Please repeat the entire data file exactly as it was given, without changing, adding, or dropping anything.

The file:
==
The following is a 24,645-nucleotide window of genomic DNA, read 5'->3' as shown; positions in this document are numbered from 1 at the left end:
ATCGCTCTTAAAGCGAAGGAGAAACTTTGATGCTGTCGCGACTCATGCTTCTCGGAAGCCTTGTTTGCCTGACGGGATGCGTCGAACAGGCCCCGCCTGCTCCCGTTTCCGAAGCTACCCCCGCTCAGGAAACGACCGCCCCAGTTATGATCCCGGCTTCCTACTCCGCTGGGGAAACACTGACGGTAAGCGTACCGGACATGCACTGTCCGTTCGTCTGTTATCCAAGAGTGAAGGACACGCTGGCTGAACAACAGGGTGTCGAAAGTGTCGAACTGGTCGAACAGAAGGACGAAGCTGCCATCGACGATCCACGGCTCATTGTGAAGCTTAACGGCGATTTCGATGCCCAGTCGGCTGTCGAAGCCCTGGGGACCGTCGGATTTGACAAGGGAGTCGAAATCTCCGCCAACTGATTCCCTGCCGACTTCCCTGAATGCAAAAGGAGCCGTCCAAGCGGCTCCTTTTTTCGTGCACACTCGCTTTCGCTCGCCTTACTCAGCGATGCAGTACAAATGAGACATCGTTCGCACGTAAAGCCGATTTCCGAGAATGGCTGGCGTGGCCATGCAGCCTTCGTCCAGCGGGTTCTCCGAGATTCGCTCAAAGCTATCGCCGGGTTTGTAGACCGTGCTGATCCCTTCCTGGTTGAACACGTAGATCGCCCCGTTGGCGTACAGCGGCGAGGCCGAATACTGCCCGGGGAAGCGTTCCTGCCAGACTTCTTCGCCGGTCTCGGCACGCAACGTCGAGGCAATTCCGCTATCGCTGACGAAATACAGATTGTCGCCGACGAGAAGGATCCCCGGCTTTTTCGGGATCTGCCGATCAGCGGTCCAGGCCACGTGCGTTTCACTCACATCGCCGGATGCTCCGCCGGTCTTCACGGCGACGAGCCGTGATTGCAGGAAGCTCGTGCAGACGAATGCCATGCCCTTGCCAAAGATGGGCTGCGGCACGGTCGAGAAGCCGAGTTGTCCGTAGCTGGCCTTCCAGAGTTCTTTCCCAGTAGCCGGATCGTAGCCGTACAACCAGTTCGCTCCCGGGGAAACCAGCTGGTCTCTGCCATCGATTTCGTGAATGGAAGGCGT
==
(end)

The following is a 24,645-nucleotide window of genomic DNA, read 5'->3' as shown; positions in this document are numbered from 1 at the left end:
ATCGCTCTTAAAGCGAAGGAGAAACTTTGATGCTGTCGCGACTCATGCTTCTCGGAAGCCTTGTTTGCCTGACGGGATGCGTCGAACAGGCCCCGCCTGCTCCCGTTTCCGAAGCTACCCCCGCTCAGGAAACGACCGCCCCAGTTATGATCCCGGCTTCCTACTCCGCTGGGGAAACACTGACGGTAAGCGTACCGGACATGCACTGTCCGTTCGTCTGTTATCCAAGAGTGAAGGACACGCTGGCTGAACAACAGGGTGTCGAAAGTGTCGAACTGGTCGAACAGAAGGACGAAGCTGCCATCGACGATCCACGGCTCATTGTGAAGCTTAACGGCGATTTCGATGCCCAGTCGGCTGTCGAAGCCCTGGGGACCGTCGGATTTGACAAGGGAGTCGAAATCTCCGCCAACTGATTCCCTGCCGACTTCCCTGAATGCAAAAGGAGCCGTCCAAGCGGCTCCTTTTTTCGTGCACACTCGCTTTCGCTCGCCTTACTCAGCGATGCAGTACAAATGAGACATCGTTCGCACGTAAAGCCGATTTCCGAGAATGGCTGGCGTGGCCATGCAGCCTTCGTCCAGCGGGTTCTCCGAGATTCGCTCAAAGCTATCGCCGGGTTTGTAGACCGTGCTGATCCCTTCCTGGTTGAACACGTAGATCGCCCCGTTGGCGTACAGCGGCGAGGCCGAATACTGCCCGGGGAAGCGTTCCTGCCAGACTTCTTCGCCGGTCTCGGCACGCAACGTCGAGGCAATTCCGCTATCGCTGACGAAATACAGATTGTCGCCGACGAGAAGGATCCCCGGCTTTTTCGGGATCTGCCGATCAGCGGTCCAGGCCACGTGCGTTTCACTCACATCGCCGGATGCTCCGCCGGTCTTCACGGCGACGAGCCGTGATTGCAGGAAGCTCGTGCAGACGAATGCCATGCCCTTGCCAAAGATGGGCTGCGGCACGGTCGAGAAGCCGAGTTGTCCGTAGCTGGCCTTCCAGAGTTCTTTCCCAGTAGCCGGATCGTAGCCGTACAACCAGTTCGCTCCCGGGGAAACCAGCTGGTCTCTGCCATCGATTTCGTGAATGGAAGGCGT